The Justice assigned to hear emergency applications coming from Pennsylvania was William J. Brennan, who had said in dissent a year earlier that the menorah violated the First Amendment. Nonetheless, I applied to Justice Brennan on behalf of Chabad, claiming that Chabad’s free speech was being denied.
Justice Brennan issued a last-minute order on a Friday afternoon – just hours before the first Chanukah candle was to be lit – overruling the lower-court decision and allowing the menorah to go up.
Pittsburgh’s mayor tried immediately to have the full Supreme Court overrule Brennan and bar the menorah. Six Justices supported Brennan and permitted the Pittsburgh menorah to remain. Justice Stevens was one of three dissenters who noted they disagreed with Brennan.
That amazing scenario was repeated in Cincinnati in 2002, But this time Justice Stevens was the hero who saved the Chanukah menorah display. The city tried to keep the Chabad menorah out of Fountain Square by passing an ordinance that closed the Square to private displays during the last two weeks of November, all of December, and the first week of January. A federal District Judge held that Cincinnati’s ordinance was an unconstitutional restriction on speech.
The Court of Appeals, however, stayed the District Court order, and I was asked by Chabad, on the eve of Chanukah, to apply to the Supreme Court Justice assigned to Ohio. The Justice who had jurisdiction over Ohio was Stevens. Having been burned by his votes over past years and knowing that he even disagreed with Justice Brennan’s 1989 order, I was not optimistic when I took on the task.
That year, once again, the first Chanukah candle was to be lit on Friday just before Shabbat. On Friday morning, I filed Chabad’s application to overrule the Court of Appeals’ stay with Stevens, and the city responded promptly with an opposition. To my surprise, on the afternoon of Friday, November 29, 2002, Justice Stevens issued a one-paragraph decision vacating the stay. Chabad’s menorah was displayed that year (and ever since) on Chanukah in Fountain Square.
Thanks to Justice John Paul Stevens.
Stevens also demonstrated accommodation to religious observance in 1995. It was the second year the Supreme Court had two Jewish Justices – Ruth Bader Ginsburg and Stephen Breyer. The Court opens its term on the first Monday of October and usually sits to hear arguments in the two weeks following that Monday.
In 1993 and 1994, Yom Kippur was in September and did not conflict with the Court’s schedule. But Wednesday, October 4, 1995, was Yom Kippur, and the Supreme Court’s Clerk initially scheduled oral arguments for that day.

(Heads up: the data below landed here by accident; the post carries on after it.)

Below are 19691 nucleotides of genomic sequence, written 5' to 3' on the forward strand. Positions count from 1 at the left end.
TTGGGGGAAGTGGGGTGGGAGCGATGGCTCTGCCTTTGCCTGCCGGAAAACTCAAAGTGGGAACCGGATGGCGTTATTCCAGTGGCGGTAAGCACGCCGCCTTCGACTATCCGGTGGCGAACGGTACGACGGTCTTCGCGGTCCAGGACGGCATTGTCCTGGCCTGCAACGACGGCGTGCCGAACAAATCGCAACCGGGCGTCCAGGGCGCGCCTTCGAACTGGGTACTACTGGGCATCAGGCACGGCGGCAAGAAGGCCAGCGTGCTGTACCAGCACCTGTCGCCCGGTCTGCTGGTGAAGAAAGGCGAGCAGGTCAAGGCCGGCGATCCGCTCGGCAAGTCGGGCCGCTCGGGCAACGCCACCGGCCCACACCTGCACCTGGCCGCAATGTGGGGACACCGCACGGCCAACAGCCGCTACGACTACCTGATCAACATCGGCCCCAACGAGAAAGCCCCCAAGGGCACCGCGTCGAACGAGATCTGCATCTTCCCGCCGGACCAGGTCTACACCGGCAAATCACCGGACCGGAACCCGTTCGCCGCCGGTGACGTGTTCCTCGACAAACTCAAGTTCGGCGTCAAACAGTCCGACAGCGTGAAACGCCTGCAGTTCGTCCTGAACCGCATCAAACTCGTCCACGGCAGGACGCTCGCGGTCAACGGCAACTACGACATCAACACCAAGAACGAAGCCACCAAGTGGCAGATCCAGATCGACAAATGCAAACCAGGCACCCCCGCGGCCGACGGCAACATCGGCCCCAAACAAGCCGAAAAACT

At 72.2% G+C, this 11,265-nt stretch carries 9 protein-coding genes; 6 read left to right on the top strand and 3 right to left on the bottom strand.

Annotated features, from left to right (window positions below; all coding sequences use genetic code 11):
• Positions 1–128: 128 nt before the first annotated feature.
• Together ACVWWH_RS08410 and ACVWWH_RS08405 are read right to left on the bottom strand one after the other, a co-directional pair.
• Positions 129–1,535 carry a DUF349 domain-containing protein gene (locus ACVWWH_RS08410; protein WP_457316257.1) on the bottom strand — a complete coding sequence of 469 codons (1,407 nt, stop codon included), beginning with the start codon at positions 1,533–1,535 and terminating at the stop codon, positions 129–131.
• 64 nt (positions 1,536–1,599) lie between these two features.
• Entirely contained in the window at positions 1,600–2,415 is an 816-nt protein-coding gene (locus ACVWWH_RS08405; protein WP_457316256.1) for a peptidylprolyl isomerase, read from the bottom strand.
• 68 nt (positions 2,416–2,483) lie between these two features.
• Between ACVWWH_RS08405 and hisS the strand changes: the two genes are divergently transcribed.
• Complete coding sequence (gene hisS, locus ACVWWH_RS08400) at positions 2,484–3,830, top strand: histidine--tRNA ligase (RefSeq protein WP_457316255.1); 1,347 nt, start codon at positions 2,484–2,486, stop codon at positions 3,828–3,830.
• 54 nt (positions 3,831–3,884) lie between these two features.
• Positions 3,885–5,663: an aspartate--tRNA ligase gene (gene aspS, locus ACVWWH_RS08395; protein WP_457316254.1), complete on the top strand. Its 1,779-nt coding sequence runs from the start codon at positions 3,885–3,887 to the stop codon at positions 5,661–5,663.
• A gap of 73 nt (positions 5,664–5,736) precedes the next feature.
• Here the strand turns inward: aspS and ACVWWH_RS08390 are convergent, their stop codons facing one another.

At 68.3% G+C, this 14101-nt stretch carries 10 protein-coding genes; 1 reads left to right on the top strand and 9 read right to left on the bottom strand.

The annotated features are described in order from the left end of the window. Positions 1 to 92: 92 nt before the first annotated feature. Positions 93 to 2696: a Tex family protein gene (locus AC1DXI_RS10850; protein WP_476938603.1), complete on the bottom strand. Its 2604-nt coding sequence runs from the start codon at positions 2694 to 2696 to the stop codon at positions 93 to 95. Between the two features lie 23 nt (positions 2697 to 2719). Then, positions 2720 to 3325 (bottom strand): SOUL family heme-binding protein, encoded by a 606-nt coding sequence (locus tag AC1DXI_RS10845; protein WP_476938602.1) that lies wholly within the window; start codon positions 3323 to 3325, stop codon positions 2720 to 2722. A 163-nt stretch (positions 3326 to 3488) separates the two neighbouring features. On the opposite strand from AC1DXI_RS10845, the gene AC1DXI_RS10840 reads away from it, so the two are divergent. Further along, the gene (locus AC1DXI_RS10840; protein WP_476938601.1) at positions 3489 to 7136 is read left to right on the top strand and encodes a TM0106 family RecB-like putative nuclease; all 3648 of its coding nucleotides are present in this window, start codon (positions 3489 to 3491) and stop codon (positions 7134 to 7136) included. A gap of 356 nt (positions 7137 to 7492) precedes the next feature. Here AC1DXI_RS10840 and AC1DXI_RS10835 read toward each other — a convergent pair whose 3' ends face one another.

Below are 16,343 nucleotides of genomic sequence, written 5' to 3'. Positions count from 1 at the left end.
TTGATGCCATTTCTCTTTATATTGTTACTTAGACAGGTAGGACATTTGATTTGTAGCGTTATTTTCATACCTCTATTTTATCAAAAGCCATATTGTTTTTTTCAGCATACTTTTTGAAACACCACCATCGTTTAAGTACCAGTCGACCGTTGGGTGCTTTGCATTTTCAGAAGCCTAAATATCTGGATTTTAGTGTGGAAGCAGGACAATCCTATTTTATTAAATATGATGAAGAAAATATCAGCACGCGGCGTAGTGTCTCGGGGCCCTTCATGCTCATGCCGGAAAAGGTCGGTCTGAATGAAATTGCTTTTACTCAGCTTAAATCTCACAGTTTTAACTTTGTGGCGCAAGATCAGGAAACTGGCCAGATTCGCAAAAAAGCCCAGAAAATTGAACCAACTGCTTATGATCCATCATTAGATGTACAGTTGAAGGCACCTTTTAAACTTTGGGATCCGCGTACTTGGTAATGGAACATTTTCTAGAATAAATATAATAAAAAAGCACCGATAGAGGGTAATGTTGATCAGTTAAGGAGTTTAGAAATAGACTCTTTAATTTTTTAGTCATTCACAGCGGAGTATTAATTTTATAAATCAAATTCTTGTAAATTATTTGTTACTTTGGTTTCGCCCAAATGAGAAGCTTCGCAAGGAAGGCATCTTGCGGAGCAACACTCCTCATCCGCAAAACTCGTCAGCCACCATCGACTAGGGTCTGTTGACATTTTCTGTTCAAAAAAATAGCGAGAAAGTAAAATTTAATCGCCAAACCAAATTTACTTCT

I was a regular at the Supreme Court in those days. I presented two oral arguments in the Court’s March 1994 session, one of which was rescheduled at my request so as not to conflict with Passover. I was told by Supreme Court insiders that Justices Ginsburg and Breyer had asked Chief Justice Rehnquist to postpone the oral arguments scheduled for Yom Kippur out of respect for its two Jewish members.
Rehnquist was not a friend of religious accommodation, as had been demonstrated by his authorship of the opinion rejecting the right to wear a yarmulke in the military. He turned down their request, telling Justices Ginsburg and Breyer that if they were absent on Yom Kippur they could still, under the Court’s precedents, vote on the cases heard that day after listening to the tapes of the oral arguments.
Soon thereafter, however, Rehnquist informed the other Justices that he would not be sitting on Wednesday, October 4, because he had to undergo urgent surgery. According to reports I heard then, Ginsburg and Brennan took their request for postponement of the arguments scheduled for Yom Kippur to the most senior Justice who would be serving as Chief Justice for the day when Rehnquist would be absent. That was Justice John Paul Stevens.
Stevens agreed to call off the arguments scheduled for Wednesday, October 4, 1995. And ever since 1995, the Supreme Court has not sat to hear oral arguments on Yom Kippur. This year, Yom Kippur will be on Wednesday, October 9. With the present complement of three Jewish Justices (now including Justice Elena Kagan), it’s a pretty sure bet that there will be no Supreme Court oral argument on that day.
Thanks to Justice John Paul Stevens.